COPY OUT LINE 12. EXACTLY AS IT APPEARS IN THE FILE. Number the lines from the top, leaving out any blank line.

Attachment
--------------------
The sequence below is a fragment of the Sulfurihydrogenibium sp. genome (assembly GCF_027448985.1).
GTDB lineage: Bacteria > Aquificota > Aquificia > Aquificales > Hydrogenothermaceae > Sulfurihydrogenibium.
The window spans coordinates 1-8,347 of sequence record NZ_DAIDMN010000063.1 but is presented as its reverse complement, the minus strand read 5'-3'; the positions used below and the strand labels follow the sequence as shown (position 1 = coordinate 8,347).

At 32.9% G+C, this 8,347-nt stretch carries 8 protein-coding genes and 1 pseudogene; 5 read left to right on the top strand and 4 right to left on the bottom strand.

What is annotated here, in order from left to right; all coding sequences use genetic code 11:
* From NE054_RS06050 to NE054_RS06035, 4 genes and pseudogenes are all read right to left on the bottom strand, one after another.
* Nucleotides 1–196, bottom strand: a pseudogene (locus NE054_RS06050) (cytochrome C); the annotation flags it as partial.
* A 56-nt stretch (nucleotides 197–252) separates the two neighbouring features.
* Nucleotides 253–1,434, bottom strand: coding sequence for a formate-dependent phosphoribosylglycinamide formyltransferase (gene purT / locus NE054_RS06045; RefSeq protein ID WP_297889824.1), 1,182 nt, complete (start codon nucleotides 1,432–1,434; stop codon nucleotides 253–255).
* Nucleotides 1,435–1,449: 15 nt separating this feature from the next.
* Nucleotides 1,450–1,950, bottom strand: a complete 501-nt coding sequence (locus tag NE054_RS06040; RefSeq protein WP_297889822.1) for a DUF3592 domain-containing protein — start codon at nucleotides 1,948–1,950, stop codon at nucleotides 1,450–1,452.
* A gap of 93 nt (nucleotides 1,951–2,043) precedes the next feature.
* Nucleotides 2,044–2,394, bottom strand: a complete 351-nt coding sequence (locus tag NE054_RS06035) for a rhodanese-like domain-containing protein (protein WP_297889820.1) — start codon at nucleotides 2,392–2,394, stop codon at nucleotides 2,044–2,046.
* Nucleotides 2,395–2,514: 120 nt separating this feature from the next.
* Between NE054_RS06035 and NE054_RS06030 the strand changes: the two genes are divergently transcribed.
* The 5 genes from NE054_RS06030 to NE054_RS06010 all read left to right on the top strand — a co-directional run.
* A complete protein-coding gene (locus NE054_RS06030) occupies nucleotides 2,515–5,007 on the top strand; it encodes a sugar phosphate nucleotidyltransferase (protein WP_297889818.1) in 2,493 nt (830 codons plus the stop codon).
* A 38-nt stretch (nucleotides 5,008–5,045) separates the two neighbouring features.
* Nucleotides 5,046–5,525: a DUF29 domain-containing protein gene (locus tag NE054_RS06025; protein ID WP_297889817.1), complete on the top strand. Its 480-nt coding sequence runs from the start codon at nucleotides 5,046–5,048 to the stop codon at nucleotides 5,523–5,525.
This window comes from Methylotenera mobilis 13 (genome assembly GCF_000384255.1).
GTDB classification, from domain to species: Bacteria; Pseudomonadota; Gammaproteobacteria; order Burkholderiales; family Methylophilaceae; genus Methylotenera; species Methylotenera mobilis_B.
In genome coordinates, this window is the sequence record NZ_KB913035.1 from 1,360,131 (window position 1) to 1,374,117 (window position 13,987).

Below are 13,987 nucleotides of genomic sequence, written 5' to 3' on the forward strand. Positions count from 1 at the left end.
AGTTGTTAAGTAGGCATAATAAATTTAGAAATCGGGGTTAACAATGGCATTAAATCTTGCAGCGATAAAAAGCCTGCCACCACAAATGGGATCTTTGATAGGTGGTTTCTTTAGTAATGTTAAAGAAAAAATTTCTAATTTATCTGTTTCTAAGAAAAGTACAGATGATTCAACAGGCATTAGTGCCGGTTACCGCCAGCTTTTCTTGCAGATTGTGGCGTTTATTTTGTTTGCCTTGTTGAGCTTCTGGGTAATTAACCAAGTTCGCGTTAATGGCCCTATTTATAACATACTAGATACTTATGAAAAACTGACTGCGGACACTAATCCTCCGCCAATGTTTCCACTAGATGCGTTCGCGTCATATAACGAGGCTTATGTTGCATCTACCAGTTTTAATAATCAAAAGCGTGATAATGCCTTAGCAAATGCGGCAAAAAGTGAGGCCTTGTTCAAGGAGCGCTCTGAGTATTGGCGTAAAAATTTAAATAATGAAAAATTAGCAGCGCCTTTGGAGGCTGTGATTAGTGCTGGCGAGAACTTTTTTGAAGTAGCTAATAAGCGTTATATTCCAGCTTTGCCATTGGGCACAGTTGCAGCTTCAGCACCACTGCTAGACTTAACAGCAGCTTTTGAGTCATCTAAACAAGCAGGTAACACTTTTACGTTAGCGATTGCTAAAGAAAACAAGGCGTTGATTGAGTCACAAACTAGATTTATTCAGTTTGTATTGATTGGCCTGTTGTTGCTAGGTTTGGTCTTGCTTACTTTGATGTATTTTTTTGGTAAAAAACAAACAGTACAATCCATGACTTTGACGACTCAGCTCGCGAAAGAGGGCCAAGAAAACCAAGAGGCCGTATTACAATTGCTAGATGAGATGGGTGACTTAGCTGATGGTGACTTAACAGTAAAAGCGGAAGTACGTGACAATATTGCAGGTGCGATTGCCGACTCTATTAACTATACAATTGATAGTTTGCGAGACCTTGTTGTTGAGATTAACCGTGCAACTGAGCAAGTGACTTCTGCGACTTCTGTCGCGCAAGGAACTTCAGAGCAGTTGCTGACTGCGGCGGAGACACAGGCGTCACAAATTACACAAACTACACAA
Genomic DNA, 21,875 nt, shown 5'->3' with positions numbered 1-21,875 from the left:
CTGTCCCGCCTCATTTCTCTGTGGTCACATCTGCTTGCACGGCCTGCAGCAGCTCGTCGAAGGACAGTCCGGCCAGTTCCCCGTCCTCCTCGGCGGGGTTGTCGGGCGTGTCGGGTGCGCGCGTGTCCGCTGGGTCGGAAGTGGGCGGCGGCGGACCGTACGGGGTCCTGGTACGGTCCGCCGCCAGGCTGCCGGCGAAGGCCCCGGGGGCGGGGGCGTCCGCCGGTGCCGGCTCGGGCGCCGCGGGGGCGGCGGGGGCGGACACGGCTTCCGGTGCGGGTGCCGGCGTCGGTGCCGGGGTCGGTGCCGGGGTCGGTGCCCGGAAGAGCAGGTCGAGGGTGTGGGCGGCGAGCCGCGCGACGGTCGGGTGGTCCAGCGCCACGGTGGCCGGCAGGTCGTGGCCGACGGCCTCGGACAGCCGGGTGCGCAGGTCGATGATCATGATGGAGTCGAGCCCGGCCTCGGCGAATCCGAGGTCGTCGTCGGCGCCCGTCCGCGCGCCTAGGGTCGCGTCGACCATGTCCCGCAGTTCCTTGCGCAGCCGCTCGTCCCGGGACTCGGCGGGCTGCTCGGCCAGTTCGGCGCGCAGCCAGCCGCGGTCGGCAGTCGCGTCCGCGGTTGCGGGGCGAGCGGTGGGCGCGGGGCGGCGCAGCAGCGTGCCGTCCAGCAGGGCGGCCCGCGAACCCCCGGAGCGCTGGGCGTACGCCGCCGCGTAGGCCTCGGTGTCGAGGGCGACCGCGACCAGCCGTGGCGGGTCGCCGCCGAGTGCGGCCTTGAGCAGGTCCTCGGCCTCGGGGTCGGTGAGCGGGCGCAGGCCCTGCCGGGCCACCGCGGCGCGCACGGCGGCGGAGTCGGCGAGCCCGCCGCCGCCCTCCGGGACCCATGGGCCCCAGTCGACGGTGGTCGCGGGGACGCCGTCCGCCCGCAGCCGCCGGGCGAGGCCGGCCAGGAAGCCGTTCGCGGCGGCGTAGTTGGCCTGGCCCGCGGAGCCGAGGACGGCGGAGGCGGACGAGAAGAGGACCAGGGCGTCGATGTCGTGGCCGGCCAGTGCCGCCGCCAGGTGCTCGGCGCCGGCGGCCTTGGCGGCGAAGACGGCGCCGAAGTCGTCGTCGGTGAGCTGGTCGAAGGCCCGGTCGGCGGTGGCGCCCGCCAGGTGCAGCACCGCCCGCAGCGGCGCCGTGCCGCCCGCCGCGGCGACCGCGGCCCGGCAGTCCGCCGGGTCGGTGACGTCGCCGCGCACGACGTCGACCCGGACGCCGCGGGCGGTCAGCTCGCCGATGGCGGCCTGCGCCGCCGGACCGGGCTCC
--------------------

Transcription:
* A gap of 93 nt (nucleotides 1,951–2,043) precedes the next feature.